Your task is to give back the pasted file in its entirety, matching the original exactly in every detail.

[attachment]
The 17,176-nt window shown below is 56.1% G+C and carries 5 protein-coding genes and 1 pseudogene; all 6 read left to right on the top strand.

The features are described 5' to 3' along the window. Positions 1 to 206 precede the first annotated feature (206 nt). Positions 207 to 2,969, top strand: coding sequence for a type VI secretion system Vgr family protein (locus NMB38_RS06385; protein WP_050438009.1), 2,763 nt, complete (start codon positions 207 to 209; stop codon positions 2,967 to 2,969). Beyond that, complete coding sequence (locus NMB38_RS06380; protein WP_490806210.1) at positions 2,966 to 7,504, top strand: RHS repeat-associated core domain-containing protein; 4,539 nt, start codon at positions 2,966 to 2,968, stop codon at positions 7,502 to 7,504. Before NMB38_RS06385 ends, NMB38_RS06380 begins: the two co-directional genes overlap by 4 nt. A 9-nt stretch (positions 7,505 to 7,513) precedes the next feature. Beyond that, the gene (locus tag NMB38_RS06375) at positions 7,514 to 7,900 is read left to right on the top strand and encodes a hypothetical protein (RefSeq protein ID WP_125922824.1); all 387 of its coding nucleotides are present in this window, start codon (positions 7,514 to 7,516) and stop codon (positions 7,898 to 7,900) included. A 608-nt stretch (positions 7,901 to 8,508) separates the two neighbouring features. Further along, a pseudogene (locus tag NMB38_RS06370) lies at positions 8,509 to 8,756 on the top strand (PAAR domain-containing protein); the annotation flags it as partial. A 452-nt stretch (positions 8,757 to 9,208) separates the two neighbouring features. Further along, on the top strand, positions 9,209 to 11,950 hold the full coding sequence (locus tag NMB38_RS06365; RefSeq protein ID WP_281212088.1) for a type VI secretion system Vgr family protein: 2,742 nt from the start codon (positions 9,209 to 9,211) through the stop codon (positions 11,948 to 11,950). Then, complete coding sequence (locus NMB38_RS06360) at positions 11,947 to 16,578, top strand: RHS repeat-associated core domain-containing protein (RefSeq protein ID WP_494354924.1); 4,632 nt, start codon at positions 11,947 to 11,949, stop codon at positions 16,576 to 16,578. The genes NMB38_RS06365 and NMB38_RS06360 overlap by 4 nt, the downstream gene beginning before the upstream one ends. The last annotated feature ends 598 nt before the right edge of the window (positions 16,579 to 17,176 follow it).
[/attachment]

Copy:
The 17,176-nt window shown below is 56.1% G+C and carries 5 protein-coding genes and 1 pseudogene; all 6 read left to right on the top strand.

The features are described 5' to 3' along the window. Positions 1 to 206 precede the first annotated feature (206 nt). Positions 207 to 2,969, top strand: coding sequence for a type VI secretion system Vgr family protein (locus NMB38_RS06385; protein WP_050438009.1), 2,763 nt, complete (start codon positions 207 to 209; stop codon positions 2,967 to 2,969). Beyond that, complete coding sequence (locus NMB38_RS06380; protein WP_490806210.1) at positions 2,966 to 7,504, top strand: RHS repeat-associated core domain-containing protein; 4,539 nt, start codon at positions 2,966 to 2,968, stop codon at positions 7,502 to 7,504. Before NMB38_RS06385 ends, NMB38_RS06380 begins: the two co-directional genes overlap by 4 nt. A 9-nt stretch (positions 7,505 to 7,513) precedes the next feature. Beyond that, the gene (locus tag NMB38_RS06375) at positions 7,514 to 7,900 is read left to right on the top strand and encodes a hypothetical protein (RefSeq protein ID WP_125922824.1); all 387 of its coding nucleotides are present in this window, start codon (positions 7,514 to 7,516) and stop codon (positions 7,898 to 7,900) included. A 608-nt stretch (positions 7,901 to 8,508) separates the two neighbouring features. Further along, a pseudogene (locus tag NMB38_RS06370) lies at positions 8,509 to 8,756 on the top strand (PAAR domain-containing protein); the annotation flags it as partial. A 452-nt stretch (positions 8,757 to 9,208) separates the two neighbouring features. Further along, on the top strand, positions 9,209 to 11,950 hold the full coding sequence (locus tag NMB38_RS06365; RefSeq protein ID WP_281212088.1) for a type VI secretion system Vgr family protein: 2,742 nt from the start codon (positions 9,209 to 9,211) through the stop codon (positions 11,948 to 11,950). Then, complete coding sequence (locus NMB38_RS06360) at positions 11,947 to 16,578, top strand: RHS repeat-associated core domain-containing protein (RefSeq protein ID WP_494354924.1); 4,632 nt, start codon at positions 11,947 to 11,949, stop codon at positions 16,576 to 16,578. The genes NMB38_RS06365 and NMB38_RS06360 overlap by 4 nt, the downstream gene beginning before the upstream one ends. The last annotated feature ends 598 nt before the right edge of the window (positions 16,579 to 17,176 follow it).